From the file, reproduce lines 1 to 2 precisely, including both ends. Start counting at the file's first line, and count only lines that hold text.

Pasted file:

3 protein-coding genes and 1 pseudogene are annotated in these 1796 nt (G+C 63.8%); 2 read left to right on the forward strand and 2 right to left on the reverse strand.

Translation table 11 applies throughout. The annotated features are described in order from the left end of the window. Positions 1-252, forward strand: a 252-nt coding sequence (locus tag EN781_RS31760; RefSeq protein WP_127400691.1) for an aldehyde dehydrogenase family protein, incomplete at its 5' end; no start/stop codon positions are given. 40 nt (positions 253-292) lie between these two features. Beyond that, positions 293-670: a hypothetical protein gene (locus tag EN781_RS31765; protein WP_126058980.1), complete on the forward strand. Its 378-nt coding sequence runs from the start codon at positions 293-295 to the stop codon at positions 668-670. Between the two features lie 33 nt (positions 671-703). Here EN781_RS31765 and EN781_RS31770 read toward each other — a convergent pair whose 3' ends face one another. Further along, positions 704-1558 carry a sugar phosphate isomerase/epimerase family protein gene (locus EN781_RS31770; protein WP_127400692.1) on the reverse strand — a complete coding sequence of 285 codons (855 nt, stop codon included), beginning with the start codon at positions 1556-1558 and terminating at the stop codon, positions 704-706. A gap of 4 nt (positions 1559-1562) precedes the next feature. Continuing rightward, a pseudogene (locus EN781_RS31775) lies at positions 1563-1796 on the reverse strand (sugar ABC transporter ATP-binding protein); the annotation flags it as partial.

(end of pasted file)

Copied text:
3 protein-coding genes and 1 pseudogene are annotated in these 1796 nt (G+C 63.8%); 2 read left to right on the forward strand and 2 right to left on the reverse strand.

Translation table 11 applies throughout. The annotated features are described in order from the left end of the window. Positions 1-252, forward strand: a 252-nt coding sequence (locus tag EN781_RS31760; RefSeq protein WP_127400691.1) for an aldehyde dehydrogenase family protein, incomplete at its 5' end; no start/stop codon positions are given. 40 nt (positions 253-292) lie between these two features. Beyond that, positions 293-670: a hypothetical protein gene (locus tag EN781_RS31765; protein WP_126058980.1), complete on the forward strand. Its 378-nt coding sequence runs from the start codon at positions 293-295 to the stop codon at positions 668-670. Between the two features lie 33 nt (positions 671-703). Here EN781_RS31765 and EN781_RS31770 read toward each other — a convergent pair whose 3' ends face one another. Further along, positions 704-1558 carry a sugar phosphate isomerase/epimerase family protein gene (locus EN781_RS31770; protein WP_127400692.1) on the reverse strand — a complete coding sequence of 285 codons (855 nt, stop codon included), beginning with the start codon at positions 1556-1558 and terminating at the stop codon, positions 704-706. A gap of 4 nt (positions 1559-1562) precedes the next feature. Continuing rightward, a pseudogene (locus EN781_RS31775) lies at positions 1563-1796 on the reverse strand (sugar ABC transporter ATP-binding protein); the annotation flags it as partial.